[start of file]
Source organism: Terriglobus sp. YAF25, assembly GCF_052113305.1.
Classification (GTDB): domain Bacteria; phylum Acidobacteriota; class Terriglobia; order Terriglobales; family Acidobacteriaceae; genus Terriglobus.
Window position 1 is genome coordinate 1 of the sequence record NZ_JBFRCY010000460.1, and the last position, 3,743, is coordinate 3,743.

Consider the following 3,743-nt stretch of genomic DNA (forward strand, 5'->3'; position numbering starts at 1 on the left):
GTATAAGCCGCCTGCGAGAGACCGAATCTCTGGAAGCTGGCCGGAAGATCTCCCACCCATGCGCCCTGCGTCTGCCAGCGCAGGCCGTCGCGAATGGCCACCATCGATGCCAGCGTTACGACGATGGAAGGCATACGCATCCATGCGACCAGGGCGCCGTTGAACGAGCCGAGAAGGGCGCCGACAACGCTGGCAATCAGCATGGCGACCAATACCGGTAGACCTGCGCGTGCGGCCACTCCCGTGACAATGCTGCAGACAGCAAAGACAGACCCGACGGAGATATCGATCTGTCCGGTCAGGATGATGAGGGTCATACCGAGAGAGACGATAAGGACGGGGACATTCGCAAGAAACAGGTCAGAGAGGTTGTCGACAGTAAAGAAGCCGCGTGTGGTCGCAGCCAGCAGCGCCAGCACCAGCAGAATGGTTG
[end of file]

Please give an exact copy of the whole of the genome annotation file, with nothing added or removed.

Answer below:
Source organism: Terriglobus sp. YAF25, assembly GCF_052113305.1.
Classification (GTDB): domain Bacteria; phylum Acidobacteriota; class Terriglobia; order Terriglobales; family Acidobacteriaceae; genus Terriglobus.
Window position 1 is genome coordinate 1 of the sequence record NZ_JBFRCY010000460.1, and the last position, 3,743, is coordinate 3,743.

Consider the following 3,743-nt stretch of genomic DNA (forward strand, 5'->3'; position numbering starts at 1 on the left):
GTATAAGCCGCCTGCGAGAGACCGAATCTCTGGAAGCTGGCCGGAAGATCTCCCACCCATGCGCCCTGCGTCTGCCAGCGCAGGCCGTCGCGAATGGCCACCATCGATGCCAGCGTTACGACGATGGAAGGCATACGCATCCATGCGACCAGGGCGCCGTTGAACGAGCCGAGAAGGGCGCCGACAACGCTGGCAATCAGCATGGCGACCAATACCGGTAGACCTGCGCGTGCGGCCACTCCCGTGACAATGCTGCAGACAGCAAAGACAGACCCGACGGAGATATCGATCTGTCCGGTCAGGATGATGAGGGTCATACCGAGAGAGACGATAAGGACGGGGACATTCGCAAGAAACAGGTCAGAGAGGTTGTCGACAGTAAAGAAGCCGCGTGTGGTCGCAGCCAGCAGCGCCAGCACCAGCAGAATGGTTG